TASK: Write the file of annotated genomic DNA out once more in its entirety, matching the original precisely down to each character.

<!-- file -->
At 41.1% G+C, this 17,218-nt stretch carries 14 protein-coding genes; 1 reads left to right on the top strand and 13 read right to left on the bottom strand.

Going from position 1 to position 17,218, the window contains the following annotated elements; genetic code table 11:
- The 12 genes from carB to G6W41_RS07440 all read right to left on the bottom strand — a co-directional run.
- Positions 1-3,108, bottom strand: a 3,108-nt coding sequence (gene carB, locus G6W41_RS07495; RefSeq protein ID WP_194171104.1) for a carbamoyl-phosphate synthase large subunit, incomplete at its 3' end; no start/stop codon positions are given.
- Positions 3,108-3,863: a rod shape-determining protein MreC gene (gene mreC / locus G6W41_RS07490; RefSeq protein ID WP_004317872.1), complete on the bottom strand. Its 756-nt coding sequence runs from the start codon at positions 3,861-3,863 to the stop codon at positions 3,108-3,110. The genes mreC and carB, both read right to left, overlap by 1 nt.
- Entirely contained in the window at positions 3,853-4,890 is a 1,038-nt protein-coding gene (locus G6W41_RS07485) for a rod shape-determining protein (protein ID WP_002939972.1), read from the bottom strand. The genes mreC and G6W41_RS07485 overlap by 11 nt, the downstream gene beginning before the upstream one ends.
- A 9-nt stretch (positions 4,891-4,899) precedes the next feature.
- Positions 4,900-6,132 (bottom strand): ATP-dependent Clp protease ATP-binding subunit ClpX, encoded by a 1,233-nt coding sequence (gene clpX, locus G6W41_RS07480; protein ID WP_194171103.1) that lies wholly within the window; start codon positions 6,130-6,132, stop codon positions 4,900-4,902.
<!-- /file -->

At 41.1% G+C, this 17,218-nt stretch carries 14 protein-coding genes; 1 reads left to right on the top strand and 13 read right to left on the bottom strand.

Going from position 1 to position 17,218, the window contains the following annotated elements; genetic code table 11:
- The 12 genes from carB to G6W41_RS07440 all read right to left on the bottom strand — a co-directional run.
- Positions 1-3,108, bottom strand: a 3,108-nt coding sequence (gene carB, locus G6W41_RS07495; RefSeq protein ID WP_194171104.1) for a carbamoyl-phosphate synthase large subunit, incomplete at its 3' end; no start/stop codon positions are given.
- Positions 3,108-3,863: a rod shape-determining protein MreC gene (gene mreC / locus G6W41_RS07490; RefSeq protein ID WP_004317872.1), complete on the bottom strand. Its 756-nt coding sequence runs from the start codon at positions 3,861-3,863 to the stop codon at positions 3,108-3,110. The genes mreC and carB, both read right to left, overlap by 1 nt.
- Entirely contained in the window at positions 3,853-4,890 is a 1,038-nt protein-coding gene (locus G6W41_RS07485) for a rod shape-determining protein (protein ID WP_002939972.1), read from the bottom strand. The genes mreC and G6W41_RS07485 overlap by 11 nt, the downstream gene beginning before the upstream one ends.
- A 9-nt stretch (positions 4,891-4,899) precedes the next feature.
- Positions 4,900-6,132 (bottom strand): ATP-dependent Clp protease ATP-binding subunit ClpX, encoded by a 1,233-nt coding sequence (gene clpX, locus G6W41_RS07480; protein ID WP_194171103.1) that lies wholly within the window; start codon positions 6,130-6,132, stop codon positions 4,900-4,902.